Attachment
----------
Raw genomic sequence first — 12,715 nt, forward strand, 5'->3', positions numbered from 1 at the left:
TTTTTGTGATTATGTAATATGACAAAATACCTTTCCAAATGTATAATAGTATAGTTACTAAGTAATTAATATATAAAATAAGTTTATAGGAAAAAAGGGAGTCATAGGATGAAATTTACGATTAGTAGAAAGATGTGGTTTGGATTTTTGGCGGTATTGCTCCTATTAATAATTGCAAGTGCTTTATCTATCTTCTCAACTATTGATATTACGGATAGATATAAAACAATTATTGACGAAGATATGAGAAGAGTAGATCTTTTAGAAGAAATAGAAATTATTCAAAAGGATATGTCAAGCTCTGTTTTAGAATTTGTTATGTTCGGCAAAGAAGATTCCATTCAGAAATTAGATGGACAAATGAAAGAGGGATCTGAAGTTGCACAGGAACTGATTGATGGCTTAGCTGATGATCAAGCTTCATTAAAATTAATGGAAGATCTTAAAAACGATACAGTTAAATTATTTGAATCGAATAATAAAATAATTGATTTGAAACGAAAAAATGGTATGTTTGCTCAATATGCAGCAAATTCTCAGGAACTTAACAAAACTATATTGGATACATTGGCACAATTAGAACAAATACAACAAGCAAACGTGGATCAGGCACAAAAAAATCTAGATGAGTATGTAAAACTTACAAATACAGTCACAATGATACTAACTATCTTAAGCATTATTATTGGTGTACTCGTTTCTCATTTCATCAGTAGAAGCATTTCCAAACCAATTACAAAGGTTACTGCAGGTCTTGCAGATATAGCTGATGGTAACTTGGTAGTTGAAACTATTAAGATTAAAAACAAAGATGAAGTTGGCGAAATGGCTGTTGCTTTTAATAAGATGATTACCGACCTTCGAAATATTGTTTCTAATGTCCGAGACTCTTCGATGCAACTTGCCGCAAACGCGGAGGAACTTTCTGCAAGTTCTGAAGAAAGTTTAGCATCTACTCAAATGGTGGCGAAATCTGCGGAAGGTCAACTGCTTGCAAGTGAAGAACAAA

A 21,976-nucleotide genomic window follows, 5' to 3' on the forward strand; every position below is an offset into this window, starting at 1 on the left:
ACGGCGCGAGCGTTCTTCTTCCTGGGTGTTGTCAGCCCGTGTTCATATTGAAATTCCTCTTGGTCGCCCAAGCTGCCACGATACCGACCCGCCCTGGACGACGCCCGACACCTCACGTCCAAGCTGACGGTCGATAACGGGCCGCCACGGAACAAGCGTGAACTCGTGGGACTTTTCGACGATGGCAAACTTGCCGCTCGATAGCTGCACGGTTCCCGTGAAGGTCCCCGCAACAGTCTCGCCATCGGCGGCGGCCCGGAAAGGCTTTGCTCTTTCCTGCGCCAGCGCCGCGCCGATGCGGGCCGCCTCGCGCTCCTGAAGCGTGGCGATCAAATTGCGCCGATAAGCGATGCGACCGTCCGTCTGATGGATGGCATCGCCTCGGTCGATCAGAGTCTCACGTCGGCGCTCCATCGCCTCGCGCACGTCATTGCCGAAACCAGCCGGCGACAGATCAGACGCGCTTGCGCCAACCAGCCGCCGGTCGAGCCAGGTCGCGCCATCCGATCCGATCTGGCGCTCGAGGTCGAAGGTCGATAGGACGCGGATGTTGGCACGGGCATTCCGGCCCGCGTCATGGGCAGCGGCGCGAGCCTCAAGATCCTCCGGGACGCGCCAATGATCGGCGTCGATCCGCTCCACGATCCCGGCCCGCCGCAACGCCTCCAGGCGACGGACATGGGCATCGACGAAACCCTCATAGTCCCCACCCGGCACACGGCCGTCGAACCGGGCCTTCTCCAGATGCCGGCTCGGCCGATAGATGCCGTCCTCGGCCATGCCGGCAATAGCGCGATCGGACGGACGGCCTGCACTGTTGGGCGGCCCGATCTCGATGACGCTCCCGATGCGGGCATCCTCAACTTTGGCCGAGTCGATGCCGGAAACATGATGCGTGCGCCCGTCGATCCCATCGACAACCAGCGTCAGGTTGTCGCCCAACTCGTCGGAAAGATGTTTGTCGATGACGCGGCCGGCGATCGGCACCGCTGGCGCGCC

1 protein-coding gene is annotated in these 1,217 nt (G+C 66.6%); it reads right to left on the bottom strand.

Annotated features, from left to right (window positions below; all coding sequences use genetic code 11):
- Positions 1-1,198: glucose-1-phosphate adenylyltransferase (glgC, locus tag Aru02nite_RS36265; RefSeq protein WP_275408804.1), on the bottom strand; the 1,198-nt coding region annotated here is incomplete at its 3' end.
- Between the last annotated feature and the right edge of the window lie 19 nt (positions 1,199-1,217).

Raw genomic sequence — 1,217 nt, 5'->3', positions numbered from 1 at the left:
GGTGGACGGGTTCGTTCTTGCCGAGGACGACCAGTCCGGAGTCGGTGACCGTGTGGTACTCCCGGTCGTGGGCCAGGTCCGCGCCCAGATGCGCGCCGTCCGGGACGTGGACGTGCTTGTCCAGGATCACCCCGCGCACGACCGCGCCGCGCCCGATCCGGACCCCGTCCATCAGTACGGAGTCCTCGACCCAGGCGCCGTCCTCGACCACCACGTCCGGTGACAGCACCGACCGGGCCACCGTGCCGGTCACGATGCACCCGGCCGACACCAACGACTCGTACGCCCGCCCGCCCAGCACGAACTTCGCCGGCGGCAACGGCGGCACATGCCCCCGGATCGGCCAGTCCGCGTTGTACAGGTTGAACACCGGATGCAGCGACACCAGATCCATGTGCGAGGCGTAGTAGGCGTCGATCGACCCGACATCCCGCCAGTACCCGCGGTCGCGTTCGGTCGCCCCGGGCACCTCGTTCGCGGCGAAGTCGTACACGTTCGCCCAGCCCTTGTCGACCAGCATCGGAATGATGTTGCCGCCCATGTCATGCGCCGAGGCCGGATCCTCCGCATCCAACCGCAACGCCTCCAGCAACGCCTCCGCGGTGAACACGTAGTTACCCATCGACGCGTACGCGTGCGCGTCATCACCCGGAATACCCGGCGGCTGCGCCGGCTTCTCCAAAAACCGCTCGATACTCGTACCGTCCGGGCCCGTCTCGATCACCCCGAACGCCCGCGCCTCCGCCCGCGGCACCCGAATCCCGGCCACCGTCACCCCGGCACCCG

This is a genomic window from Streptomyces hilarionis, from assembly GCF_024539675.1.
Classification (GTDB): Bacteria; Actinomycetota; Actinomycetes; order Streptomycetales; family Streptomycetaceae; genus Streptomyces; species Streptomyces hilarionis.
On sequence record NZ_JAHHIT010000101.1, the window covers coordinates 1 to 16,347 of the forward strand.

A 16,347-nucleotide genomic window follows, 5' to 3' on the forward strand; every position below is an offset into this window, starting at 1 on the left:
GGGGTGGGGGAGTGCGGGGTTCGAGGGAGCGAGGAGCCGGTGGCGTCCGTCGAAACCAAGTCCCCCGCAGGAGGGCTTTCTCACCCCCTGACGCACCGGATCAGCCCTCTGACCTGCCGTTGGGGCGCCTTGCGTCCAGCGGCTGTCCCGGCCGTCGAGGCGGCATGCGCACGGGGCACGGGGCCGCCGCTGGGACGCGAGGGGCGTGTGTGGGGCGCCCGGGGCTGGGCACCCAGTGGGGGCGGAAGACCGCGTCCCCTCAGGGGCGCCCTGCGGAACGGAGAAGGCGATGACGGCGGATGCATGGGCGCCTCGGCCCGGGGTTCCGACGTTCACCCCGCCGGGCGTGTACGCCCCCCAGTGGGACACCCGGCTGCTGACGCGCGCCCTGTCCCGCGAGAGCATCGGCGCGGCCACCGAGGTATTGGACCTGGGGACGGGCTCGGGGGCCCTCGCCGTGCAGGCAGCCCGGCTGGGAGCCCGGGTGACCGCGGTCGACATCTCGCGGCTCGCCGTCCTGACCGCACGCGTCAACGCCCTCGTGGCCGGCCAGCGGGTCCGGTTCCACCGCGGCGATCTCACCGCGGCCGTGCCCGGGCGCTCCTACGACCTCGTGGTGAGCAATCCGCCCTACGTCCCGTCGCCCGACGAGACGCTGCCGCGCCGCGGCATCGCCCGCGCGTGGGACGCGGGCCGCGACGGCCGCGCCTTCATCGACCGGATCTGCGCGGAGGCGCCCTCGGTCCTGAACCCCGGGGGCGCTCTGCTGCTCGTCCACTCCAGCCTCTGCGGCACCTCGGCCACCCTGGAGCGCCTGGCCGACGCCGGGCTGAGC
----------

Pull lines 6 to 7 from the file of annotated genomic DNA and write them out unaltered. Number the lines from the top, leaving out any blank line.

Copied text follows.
Annotated features, from left to right (window positions below; all coding sequences use genetic code 11):
- Positions 1-1,198: glucose-1-phosphate adenylyltransferase (glgC, locus tag Aru02nite_RS36265; RefSeq protein WP_275408804.1), on the bottom strand; the 1,198-nt coding region annotated here is incomplete at its 3' end.